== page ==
Staff Editorial 2/7: Disabilities don’t derail drive

Recently, the Department of Education modified its guidelines for the treatment of disabled athletes in elementary, middle and high school. Under this ratified policy, athletes unable to play a sport due to a physical impairment may now be able to.

According to an article published in the Chronicle of Higher Education, the new policy will “accommodate certain students, as long as those changes don’t fundamentally alter the way sports are played.”

With these changes being made in kindergarten through 12th grade, the Office for Civil Rights has suggested that it could lead to a possible change to athletics in higher education. This would not happen overnight, but if disabled students are able to play the sport, nothing should hinder that.

The Department of Education defines a disability as someone who has a “physical or mental impairment that substantially limits one or more major life activities, a record of such an impairment or is regarded as having such an impairment.”

These terms are extremely broad. It is understandable that being confined to a wheelchair would restrict someone from playing a competitive sport at the collegiate level. However, other disabilities are deemed as making an athlete “unable to play” when that isn’t the case.

Jim Abbott is an example of a “disabled” athlete who defied the term. Though Abbott was born without his right hand, he decided to pursue baseball and ended up in the MLB. He also pitched for the gold medal Olympic team in 1988.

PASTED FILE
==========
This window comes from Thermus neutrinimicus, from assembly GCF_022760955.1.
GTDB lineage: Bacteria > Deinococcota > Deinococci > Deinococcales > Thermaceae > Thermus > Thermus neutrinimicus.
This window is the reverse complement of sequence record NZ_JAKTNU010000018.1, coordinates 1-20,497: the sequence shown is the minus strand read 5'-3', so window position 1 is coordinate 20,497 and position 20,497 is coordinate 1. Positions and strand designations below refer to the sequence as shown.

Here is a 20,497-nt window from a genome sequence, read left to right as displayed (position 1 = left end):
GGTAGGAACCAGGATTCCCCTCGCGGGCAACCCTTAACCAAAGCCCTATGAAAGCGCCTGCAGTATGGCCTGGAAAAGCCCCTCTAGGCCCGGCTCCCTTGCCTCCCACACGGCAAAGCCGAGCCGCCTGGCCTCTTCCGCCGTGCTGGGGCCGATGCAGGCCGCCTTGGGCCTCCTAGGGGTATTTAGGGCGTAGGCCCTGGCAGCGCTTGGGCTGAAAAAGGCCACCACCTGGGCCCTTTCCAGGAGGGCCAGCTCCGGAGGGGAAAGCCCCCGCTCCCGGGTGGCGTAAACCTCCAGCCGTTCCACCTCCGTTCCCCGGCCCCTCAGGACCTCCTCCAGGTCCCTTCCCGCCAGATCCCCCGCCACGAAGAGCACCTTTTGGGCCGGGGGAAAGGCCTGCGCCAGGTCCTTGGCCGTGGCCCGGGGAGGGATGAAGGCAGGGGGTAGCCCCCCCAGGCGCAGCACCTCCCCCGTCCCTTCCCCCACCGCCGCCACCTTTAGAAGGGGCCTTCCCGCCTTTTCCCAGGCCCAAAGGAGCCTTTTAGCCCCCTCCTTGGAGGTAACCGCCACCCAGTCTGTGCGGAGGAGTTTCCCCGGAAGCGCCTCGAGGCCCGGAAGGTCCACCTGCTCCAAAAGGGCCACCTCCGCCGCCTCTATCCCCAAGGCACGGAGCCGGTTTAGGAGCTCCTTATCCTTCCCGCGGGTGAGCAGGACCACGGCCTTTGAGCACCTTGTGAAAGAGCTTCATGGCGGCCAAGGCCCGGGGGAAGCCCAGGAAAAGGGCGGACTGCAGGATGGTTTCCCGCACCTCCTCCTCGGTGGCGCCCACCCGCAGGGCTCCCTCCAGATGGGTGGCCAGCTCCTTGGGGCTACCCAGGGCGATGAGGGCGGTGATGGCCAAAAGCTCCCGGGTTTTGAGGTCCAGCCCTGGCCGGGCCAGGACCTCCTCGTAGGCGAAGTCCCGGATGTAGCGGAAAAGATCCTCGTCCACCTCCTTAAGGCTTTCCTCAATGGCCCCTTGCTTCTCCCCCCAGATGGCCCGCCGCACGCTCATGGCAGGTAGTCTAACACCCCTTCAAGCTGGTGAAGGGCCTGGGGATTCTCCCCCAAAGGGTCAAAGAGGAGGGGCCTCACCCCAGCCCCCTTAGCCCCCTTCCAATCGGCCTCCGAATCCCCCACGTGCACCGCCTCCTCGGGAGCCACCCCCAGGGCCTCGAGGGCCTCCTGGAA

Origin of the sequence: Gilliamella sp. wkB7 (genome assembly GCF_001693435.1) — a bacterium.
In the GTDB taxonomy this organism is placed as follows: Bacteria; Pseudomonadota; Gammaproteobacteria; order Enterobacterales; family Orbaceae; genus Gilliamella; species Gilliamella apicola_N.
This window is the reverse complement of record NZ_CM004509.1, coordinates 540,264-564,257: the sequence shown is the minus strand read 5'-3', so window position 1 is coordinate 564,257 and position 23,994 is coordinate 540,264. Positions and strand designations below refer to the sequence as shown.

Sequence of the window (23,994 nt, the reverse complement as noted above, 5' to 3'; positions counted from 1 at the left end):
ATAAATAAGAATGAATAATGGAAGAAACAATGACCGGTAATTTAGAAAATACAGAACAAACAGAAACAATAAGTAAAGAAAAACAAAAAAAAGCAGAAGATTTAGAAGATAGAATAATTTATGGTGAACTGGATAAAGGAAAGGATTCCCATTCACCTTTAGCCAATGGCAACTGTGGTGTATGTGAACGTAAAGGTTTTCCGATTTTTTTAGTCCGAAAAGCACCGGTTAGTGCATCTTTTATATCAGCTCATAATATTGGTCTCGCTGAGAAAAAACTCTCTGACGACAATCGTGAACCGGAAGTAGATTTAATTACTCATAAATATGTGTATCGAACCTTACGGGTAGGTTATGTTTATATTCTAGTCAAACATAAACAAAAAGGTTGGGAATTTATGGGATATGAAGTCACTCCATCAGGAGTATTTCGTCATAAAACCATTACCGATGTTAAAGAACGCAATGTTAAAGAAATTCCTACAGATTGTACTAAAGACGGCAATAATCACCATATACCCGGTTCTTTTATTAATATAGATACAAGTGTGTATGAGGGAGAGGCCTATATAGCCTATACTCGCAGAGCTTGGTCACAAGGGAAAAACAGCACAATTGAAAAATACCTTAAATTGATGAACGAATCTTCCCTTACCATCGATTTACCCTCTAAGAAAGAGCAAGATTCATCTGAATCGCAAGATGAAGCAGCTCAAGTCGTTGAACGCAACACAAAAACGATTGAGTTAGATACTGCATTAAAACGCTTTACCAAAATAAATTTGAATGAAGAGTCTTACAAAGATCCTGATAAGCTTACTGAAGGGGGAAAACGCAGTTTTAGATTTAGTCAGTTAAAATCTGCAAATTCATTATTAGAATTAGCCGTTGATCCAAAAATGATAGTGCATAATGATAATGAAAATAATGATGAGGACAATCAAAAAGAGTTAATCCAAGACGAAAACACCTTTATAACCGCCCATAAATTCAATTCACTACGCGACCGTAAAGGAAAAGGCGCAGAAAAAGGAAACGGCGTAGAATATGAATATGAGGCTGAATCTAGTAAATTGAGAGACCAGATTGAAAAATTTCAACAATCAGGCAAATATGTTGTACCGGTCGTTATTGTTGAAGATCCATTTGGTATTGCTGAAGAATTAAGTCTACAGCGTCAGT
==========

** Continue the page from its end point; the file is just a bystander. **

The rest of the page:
If a man without a hand can pitch in the MLB, then why can’t other “disabled” athletes be given a chance at their sport of choice?

Handicapped athletes are seen as inferior and are not given equal opportunities. Dividing athletes based on “able-bodied” and “disabled” is unacceptable.

Having the ability to play a sport comes with practice. Disabled athletes can overcome barriers with proper training. For those who are unable to due to extreme limitations, schools should offer programs where these athletes can find other ways to exert their skills.

The term “disability” has been defined by society. We have made it OK to outcast individuals who are impaired when their impairments do not restrict their abilities. A disability becomes a problem in sports when there are regulations against them.

But, a limitation should not preclude participation – not in grade school or in collegiate sports. Disabled athletes have allowed rules to inhibit them from pursuing a passion. But as the saying goes, “Never let the fear of striking out keep you from playing the game.”

Your disabilities should never define you.


Editorials represent the majority view of The Miami Hurricane editorial board.

February 6, 2013


The Miami Hurricane

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